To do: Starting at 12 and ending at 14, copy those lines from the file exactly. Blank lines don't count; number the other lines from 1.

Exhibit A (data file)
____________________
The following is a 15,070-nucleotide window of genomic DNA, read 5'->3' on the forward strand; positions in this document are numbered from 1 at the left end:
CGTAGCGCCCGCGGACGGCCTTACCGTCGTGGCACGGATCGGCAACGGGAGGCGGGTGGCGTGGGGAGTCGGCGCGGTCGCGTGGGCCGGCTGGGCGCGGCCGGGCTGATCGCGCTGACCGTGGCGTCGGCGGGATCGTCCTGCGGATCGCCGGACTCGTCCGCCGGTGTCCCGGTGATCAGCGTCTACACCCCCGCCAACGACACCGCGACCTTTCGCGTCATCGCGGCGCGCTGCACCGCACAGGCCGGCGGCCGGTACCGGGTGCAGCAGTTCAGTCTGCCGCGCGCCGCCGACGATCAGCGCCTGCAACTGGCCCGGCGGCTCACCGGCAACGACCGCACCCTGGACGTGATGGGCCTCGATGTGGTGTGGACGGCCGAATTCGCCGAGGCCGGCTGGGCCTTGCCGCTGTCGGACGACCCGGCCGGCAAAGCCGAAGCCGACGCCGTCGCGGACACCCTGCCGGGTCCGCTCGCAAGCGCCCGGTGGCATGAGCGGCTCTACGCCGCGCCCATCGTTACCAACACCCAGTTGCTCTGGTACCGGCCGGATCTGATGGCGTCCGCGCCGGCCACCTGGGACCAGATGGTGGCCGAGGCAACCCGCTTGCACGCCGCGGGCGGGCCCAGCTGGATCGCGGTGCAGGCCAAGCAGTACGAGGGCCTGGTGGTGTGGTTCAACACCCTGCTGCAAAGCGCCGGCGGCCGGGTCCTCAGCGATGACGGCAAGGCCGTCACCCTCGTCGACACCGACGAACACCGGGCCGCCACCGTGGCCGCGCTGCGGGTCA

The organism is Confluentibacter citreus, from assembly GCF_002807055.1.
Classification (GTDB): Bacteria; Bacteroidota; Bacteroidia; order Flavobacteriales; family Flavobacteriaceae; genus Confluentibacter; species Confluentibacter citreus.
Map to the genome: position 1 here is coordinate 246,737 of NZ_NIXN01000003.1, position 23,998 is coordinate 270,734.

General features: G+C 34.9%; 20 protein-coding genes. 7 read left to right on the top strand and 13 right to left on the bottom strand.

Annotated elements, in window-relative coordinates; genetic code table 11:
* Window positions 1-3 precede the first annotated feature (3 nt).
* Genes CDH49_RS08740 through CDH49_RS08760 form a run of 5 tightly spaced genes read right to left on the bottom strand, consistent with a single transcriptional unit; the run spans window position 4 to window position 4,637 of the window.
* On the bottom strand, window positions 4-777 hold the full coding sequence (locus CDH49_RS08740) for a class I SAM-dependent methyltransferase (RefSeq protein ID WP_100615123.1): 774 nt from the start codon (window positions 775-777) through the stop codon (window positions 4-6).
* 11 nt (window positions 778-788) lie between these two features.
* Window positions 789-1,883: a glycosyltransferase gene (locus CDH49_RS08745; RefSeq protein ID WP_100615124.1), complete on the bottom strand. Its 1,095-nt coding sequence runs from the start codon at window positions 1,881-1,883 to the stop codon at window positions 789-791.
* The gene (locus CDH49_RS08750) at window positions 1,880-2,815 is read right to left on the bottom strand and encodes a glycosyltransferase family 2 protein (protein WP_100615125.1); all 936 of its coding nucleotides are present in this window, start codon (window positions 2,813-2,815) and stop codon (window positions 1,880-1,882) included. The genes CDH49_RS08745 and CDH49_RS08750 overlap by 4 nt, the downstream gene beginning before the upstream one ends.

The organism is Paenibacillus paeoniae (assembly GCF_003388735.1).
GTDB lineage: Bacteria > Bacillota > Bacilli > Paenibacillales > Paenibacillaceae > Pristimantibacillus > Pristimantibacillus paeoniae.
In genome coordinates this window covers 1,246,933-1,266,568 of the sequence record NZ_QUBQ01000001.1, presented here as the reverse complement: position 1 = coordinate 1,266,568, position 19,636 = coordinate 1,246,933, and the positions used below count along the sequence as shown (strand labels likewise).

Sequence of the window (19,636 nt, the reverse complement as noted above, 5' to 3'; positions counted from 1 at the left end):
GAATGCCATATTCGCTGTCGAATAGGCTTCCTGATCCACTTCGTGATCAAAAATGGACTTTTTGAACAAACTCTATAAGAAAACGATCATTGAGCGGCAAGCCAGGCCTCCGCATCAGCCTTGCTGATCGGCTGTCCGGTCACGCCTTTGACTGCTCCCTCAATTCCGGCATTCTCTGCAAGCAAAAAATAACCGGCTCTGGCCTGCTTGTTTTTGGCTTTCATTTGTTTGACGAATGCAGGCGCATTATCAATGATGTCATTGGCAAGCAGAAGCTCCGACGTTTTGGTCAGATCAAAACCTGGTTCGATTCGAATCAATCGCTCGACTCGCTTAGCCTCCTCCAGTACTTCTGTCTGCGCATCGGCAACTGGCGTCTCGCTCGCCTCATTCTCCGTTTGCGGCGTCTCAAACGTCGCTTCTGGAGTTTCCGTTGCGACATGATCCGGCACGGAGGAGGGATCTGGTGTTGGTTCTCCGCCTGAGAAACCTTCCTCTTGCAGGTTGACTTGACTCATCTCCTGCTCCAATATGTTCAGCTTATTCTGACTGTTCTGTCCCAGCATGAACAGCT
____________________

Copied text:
* Window positions 789-1,883: a glycosyltransferase gene (locus CDH49_RS08745; RefSeq protein ID WP_100615124.1), complete on the bottom strand. Its 1,095-nt coding sequence runs from the start codon at window positions 1,881-1,883 to the stop codon at window positions 789-791.
* The gene (locus CDH49_RS08750) at window positions 1,880-2,815 is read right to left on the bottom strand and encodes a glycosyltransferase family 2 protein (protein WP_100615125.1); all 936 of its coding nucleotides are present in this window, start codon (window positions 2,813-2,815) and stop codon (window positions 1,880-1,882) included. The genes CDH49_RS08745 and CDH49_RS08750 overlap by 4 nt, the downstream gene beginning before the upstream one ends.

The organism is Paenibacillus paeoniae (assembly GCF_003388735.1).